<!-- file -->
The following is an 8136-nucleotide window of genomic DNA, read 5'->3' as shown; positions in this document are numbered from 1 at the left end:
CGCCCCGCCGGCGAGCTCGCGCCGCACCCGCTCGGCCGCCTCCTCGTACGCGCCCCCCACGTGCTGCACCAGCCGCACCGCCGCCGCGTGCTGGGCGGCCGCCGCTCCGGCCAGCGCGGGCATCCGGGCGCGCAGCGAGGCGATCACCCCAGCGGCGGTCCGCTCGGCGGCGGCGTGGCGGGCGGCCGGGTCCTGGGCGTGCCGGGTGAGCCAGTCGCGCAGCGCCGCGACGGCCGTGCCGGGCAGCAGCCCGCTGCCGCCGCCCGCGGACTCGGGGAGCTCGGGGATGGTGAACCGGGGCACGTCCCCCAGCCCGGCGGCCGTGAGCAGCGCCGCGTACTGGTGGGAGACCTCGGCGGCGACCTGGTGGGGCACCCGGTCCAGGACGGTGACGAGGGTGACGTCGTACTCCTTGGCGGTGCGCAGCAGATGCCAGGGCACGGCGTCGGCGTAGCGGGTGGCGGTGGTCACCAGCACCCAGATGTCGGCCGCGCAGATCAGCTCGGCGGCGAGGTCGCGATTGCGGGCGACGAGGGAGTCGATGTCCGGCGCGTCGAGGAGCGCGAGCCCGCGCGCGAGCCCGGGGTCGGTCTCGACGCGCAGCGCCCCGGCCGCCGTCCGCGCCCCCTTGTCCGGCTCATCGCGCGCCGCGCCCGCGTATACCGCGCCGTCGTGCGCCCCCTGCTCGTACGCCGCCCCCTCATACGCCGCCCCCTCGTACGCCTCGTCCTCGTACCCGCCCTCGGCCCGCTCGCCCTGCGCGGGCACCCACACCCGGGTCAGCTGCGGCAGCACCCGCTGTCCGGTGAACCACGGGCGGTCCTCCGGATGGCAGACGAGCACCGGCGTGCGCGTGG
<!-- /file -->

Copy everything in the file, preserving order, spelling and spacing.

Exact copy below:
The following is an 8136-nucleotide window of genomic DNA, read 5'->3' as shown; positions in this document are numbered from 1 at the left end:
CGCCCCGCCGGCGAGCTCGCGCCGCACCCGCTCGGCCGCCTCCTCGTACGCGCCCCCCACGTGCTGCACCAGCCGCACCGCCGCCGCGTGCTGGGCGGCCGCCGCTCCGGCCAGCGCGGGCATCCGGGCGCGCAGCGAGGCGATCACCCCAGCGGCGGTCCGCTCGGCGGCGGCGTGGCGGGCGGCCGGGTCCTGGGCGTGCCGGGTGAGCCAGTCGCGCAGCGCCGCGACGGCCGTGCCGGGCAGCAGCCCGCTGCCGCCGCCCGCGGACTCGGGGAGCTCGGGGATGGTGAACCGGGGCACGTCCCCCAGCCCGGCGGCCGTGAGCAGCGCCGCGTACTGGTGGGAGACCTCGGCGGCGACCTGGTGGGGCACCCGGTCCAGGACGGTGACGAGGGTGACGTCGTACTCCTTGGCGGTGCGCAGCAGATGCCAGGGCACGGCGTCGGCGTAGCGGGTGGCGGTGGTCACCAGCACCCAGATGTCGGCCGCGCAGATCAGCTCGGCGGCGAGGTCGCGATTGCGGGCGACGAGGGAGTCGATGTCCGGCGCGTCGAGGAGCGCGAGCCCGCGCGCGAGCCCGGGGTCGGTCTCGACGCGCAGCGCCCCGGCCGCCGTCCGCGCCCCCTTGTCCGGCTCATCGCGCGCCGCGCCCGCGTATACCGCGCCGTCGTGCGCCCCCTGCTCGTACGCCGCCCCCTCATACGCCGCCCCCTCGTACGCCTCGTCCTCGTACCCGCCCTCGGCCCGCTCGCCCTGCGCGGGCACCCACACCCGGGTCAGCTGCGGCAGCACCCGCTGTCCGGTGAACCACGGGCGGTCCTCCGGATGGCAGACGAGCACCGGCGTGCGCGTGG